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What is the Public Charge rule?
On October 10, the Department of Homeland Security announced the “public charge” rule. This rule allows the U.S. to keep out people who may become a “public charge.” Someone is called a “public charge” if the government thinks you might depend on government benefits to meet your needs. Someone who is called a “public charge” will be discriminated against if they try to enter the U.S. (get a visa) or get a green card (become a permanent resident).
The proposed rule is unfair, dangerous, and blatantly discriminatory. The rule would exclude people from this country simply because they have a disability.
The U.S. has already had a public charge rule for a long time. The new rule will make things much worse. Under the old rule, someone was only considered a public charge if they used cash benefits, like social security or TANF, or if they lived in an institution. The new rule uses a much bigger list of programs and benefits, and it also looks at other things like someone’s health and income.
The Rule Discourages the Use of Important Programs and Benefits
The new rule will discourage families from using important services for fear of harming their immigration status. People with disabilities and our families often need to use government benefits in order to stay fed, housed, and healthy. Under the new rule, using–or even just applying for–these benefits will count against us. Some of the programs and benefits that will count against us under this new rule are:
- Food stamps, or SNAP
- Medicare Part D assistance
- Section 8 housing assistance
- Children’s Health Insurance Program, or CHIP (they are still deciding whether to include this program)
In addition, the rule will also look at someone’s income. If someone or their family is lowincome, that will count against them.
The Rule is An Attack on Medicaid
The public charge rule is another attack on the basic services people with disabilities receive through Medicaid. The new rule includes the Medicaid-funded services that help people with disabilities stay in our homes, work, go to school, and live in our communities. These services are sometimes called waiver services, personal care services, nursing services, respite, intensive mental health services, and employment supports.
This creates an unfair choice for people with disabilities and our families. Medicaid is the only source for community living supports for people with disabilities. Community services simply aren’t available under private insurance. This rule will force immigrant families to choose between surviving without needed community services or being denied entry into this country just because their family member has a disability and might need services.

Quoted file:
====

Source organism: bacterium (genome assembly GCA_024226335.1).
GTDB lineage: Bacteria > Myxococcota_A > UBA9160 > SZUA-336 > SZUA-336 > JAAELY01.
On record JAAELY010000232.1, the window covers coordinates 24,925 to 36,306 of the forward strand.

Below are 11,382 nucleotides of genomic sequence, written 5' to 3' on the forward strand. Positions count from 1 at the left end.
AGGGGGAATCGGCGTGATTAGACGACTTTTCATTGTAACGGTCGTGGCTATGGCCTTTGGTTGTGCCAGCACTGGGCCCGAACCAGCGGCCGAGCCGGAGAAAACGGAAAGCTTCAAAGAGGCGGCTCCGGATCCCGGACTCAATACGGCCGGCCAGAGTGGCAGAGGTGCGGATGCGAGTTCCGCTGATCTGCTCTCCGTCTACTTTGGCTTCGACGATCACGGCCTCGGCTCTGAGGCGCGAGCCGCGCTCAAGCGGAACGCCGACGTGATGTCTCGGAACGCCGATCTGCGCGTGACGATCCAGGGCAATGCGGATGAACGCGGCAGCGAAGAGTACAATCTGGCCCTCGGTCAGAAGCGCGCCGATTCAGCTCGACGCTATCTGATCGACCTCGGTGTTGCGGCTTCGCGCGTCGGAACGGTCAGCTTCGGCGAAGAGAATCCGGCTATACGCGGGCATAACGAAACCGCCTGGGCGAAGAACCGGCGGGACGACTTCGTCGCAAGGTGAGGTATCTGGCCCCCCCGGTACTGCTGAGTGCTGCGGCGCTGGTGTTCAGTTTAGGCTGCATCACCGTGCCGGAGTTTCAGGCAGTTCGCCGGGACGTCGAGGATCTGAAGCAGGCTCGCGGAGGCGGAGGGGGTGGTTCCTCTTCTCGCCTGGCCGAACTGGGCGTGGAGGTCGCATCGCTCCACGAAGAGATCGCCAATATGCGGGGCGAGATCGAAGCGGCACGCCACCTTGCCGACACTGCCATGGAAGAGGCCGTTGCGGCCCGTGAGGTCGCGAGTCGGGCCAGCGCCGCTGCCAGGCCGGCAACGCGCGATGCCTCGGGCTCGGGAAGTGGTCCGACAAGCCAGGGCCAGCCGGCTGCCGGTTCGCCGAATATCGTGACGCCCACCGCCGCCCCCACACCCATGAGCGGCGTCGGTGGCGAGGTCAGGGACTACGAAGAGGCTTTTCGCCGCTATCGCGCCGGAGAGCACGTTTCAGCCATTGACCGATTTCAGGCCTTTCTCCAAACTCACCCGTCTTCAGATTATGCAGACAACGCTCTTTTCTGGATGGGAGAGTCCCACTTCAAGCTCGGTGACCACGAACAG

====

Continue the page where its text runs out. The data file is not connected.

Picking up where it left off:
The Rule Discriminates Against People with Disabilities
The proposed rule directly discriminates against people with disabilities and chronic health conditions. In addition to benefits, the rule looks at a person’s health to decide if they will become a public charge. If someone has certain medical conditions, that counts against them. If someone doesn’t have a medical condition or a disability, the rule says that is a “positive factor.” This is unfair and discriminatory to people with disabilities and chronic health conditions.
The rule specially calls out people with the “most expensive health conditions,” including:
- Heart disease
- Mental health conditions
The rule also looks at whether or not a person can obtain private health insurance to pay for the medical costs the government thinks they will have because of their chronic health condition or disability. If someone doesn’t have health insurance, that counts against them. But because many important community services are only available through Medicaid and are not covered by private insurance, many people with disabilities won’t pass this test.
In other words, the proposed rule would exclude people with disabilities simply because they have a disability.
The Rule Isn’t Final Yet
If the new rule is put into practice, it will hurt many immigrants and immigrant families, including people with disabilities. But there is still time. For the next 60 days, the Department of Homeland Security is taking comments on the rule. Anyone can comment on the rule, and the government is required to read and respond to the comments. It is critical that the disability community sends in as many comments as possible explaining why this rule is dangerous and discriminatory and why it should not be put into practice. If we all speak up, we can keep this rule from being implemented.
For more information, please visit https://medicaid.publicrep.org/feature/public-charge/ and https://protectingimmigrantfamilies.org/. These websites include information and resources on how to comment.
For more information on this and other topics, visit
- ASAN: autisticadvocacy.org
- CPR: centerforpublicrep.org